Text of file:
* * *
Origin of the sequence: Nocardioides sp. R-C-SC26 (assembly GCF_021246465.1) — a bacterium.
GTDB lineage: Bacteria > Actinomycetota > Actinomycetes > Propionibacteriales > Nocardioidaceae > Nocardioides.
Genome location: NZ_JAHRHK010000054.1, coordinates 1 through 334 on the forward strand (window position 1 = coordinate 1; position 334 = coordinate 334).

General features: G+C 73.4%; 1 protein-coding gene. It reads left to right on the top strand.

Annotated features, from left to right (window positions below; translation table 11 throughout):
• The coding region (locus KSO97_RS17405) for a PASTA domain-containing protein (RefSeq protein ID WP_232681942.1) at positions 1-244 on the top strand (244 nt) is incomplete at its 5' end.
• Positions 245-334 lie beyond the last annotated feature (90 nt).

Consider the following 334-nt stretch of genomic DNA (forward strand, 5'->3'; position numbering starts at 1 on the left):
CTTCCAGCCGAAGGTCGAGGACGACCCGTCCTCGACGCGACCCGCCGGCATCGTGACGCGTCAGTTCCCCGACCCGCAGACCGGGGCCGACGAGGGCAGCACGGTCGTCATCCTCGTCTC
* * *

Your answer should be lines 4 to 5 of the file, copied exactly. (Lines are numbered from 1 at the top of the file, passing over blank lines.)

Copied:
General features: G+C 73.4%; 1 protein-coding gene. It reads left to right on the top strand.

Annotated features, from left to right (window positions below; translation table 11 throughout):